Climate Change Change Begins at Home (and School)

kid hand with globeby Sarah at ProgressiveKid

A woman I know lives with her family in a house that backs up against a forest. The forest is being clear cut, a not so infrequent occurrence in this part of the country. One day, while the woman was on a business call in the house, her nine-year-old son rounded up his two younger brothers, and the three of them marched out onto the logging road and stood in front of an oncoming logging truck. The truck driver managed to stop in time. At the children’s request, the driver wrote down on a piece of paper the name of the logging company.

The four boys then returned home, and the oldest went to interrupt his mother’s phone call. He told his mother what they had done and said he would keep doing it until she and his father did something to stop what was happening to the planet. He explained to his mother that he and his brothers were the ones who would be living through most of the effects of climate change, but that they needed their parents to help them since they were just children.

The mother got the message. She turned to some friends, and together they formed a climate change response team at their kids’ school. The school now has a series of events and activities planned for the next school year. And they met with some other friends and acquaintances. All of us started Earth Kids Organized (EKO), a networking site and organizational model to help children, parents, and schools and other institutions across the planet communicate and work together to increase their power and effect.

Out of the Mouths of Kids

The point here is that kids know. They already, by age nine and younger, get what is happening, they want to do something about it, and they understand that they need help. But many of our climate change responses are adult centered and exclude kids from the action, which seems downright unfair given that our kids are the ones who are inheriting this situation.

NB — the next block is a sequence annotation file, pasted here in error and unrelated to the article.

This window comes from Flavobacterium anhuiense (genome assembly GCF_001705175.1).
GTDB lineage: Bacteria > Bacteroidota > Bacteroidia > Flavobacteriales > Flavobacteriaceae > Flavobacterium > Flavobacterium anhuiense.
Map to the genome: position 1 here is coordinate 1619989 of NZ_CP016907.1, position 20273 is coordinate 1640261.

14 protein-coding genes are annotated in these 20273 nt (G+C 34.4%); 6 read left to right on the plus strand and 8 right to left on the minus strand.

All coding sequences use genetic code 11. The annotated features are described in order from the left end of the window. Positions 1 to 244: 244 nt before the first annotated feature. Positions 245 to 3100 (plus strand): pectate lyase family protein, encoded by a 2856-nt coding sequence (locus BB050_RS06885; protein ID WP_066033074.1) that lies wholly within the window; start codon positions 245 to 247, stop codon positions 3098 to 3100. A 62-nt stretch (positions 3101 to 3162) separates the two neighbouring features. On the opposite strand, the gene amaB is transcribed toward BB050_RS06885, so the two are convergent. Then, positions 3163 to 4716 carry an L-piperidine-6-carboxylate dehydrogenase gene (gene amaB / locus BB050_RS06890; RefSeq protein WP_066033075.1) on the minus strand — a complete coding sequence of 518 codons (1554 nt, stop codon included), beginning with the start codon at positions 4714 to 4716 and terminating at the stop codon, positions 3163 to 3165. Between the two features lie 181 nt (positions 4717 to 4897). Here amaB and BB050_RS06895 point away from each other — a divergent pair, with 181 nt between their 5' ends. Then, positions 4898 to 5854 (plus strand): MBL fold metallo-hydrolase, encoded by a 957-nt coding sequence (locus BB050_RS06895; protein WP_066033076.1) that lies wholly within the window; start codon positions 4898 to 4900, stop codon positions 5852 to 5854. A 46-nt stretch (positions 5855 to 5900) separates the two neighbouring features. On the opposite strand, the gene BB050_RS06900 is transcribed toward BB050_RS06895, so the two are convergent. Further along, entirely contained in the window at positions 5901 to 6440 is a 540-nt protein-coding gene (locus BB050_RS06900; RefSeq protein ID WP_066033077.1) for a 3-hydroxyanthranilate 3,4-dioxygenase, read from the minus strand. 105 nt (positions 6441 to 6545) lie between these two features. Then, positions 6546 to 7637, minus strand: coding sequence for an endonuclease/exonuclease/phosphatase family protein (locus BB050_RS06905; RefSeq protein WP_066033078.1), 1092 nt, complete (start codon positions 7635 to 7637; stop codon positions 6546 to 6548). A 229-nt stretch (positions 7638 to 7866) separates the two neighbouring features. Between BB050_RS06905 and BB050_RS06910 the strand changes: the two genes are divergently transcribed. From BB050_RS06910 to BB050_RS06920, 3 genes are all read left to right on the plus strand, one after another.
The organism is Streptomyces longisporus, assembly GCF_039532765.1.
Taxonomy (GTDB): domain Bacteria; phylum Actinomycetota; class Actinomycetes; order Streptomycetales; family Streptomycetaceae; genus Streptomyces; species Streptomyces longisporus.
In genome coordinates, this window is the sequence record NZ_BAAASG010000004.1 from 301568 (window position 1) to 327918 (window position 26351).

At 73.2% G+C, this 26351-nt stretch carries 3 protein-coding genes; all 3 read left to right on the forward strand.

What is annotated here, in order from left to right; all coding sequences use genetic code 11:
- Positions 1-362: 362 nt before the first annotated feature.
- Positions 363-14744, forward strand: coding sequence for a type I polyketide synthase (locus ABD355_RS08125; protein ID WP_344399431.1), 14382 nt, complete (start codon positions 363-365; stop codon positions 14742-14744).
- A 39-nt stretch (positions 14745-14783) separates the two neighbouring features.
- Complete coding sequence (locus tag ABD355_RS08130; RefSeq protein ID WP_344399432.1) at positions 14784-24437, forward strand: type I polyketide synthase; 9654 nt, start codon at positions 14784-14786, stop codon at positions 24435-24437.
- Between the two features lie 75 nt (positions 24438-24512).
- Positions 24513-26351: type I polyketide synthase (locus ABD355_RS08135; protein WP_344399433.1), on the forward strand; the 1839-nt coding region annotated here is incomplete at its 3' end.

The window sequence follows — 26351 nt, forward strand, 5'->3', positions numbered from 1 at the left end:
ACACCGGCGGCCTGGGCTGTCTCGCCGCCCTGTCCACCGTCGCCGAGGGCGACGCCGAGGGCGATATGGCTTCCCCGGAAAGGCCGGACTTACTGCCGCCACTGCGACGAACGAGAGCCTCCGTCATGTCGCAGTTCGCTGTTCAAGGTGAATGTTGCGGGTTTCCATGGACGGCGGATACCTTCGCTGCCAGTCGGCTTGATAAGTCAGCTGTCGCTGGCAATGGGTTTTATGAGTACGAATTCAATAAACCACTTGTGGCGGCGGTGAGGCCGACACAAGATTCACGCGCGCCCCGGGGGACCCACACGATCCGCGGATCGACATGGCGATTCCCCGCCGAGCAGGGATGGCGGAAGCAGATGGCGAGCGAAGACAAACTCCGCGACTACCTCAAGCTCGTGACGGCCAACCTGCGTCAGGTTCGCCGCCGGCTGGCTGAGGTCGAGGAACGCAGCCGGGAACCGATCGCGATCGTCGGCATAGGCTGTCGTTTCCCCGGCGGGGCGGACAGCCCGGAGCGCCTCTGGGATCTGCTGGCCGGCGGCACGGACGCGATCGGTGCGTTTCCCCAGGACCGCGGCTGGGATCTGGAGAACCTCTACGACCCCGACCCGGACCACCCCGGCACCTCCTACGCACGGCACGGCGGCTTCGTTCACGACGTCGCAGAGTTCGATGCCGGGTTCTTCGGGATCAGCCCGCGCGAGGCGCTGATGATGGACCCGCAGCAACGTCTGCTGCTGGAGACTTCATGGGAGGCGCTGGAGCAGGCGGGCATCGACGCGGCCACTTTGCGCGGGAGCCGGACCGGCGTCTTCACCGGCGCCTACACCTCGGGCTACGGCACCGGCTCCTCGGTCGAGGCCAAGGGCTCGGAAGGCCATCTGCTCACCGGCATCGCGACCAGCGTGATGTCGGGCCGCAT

Schools and libraries are logical places to base many kid-focused and kid-led efforts to respond swiftly and effectively to climate change. One elementary school is, at the request of the students, plowing over a grassy play area to make an organic fruit and vegetable garden. A middle school is working with a local organic farm to institute organic lunches one day a week. That same farm is working with local parents to institute organic farming camps for kids this summer. At another middle school library, students have formed one club to care for injured and homeless animals and another club to help the school compost. Two students at this school are making a documentary about the decline of a salmon stream.

Efforts like EKO are important because they expand the reach of children beyond the narrow confines of their own institutions and link children in a wider area, giving them a greater sense of hope and community. Families too need to feel that their efforts are not isolated and unique to their own homes. Joining other families in school- or community-based efforts can give everyone a sense of empowerment and even relief that people are responding appropriately to this crisis.

Five Kid-Sized Steps

Lowering your carbon emissions is important but it is just as important to involve your children in climate change conversation, research, and wider action. Consider taking the following steps at home and at school or the library with your children:

  1. Read together about climate change. Look for Julie‘s upcoming book A Hot Planet Needs Cool Kids (Green Goat Books, August 2007) as a good place to start. Be sure to talk about what you have read.
  2. Create a culture of empathy toward all living things. Don’t kill spiders and flies. Relocate them outside if necessary using a bug vac. Don’t use toxic cleaning or lawn care products. Talk about and look for evidence of the animals, plants, and trees that share the space where you live. Turn your yard or school grounds into a Certified Wildlife Habitat.
  3. Get involved in something bigger. Help your kids start or join a climate change response team at their school or other local insitution.
  4. Get involved in something even bigger. Join EKO or another environmental group with a broad focus. The Internet is a great tool for this level of networking.
  5. Socialize with similarly engaged people. Your kids need to feel like they’re not alone in their concerns for and work for the planet. Make sure that at least some of what you do in response to climate change is social. Picnics, potlucks, and informational fairs can make this uneasy business something that we and our children can live with better and more healthfully.

We’re not protecting our children from anything by keeping them out of the business of responding to global warming. They already know and they’re worried. The ways to ease their anxiety are (1) to show them that we are doing something about it and (2) to involve them. Besides, some of the most creative people I know are kids—maybe the answers to many of the planet’s problems rest in some smaller-sized hands.

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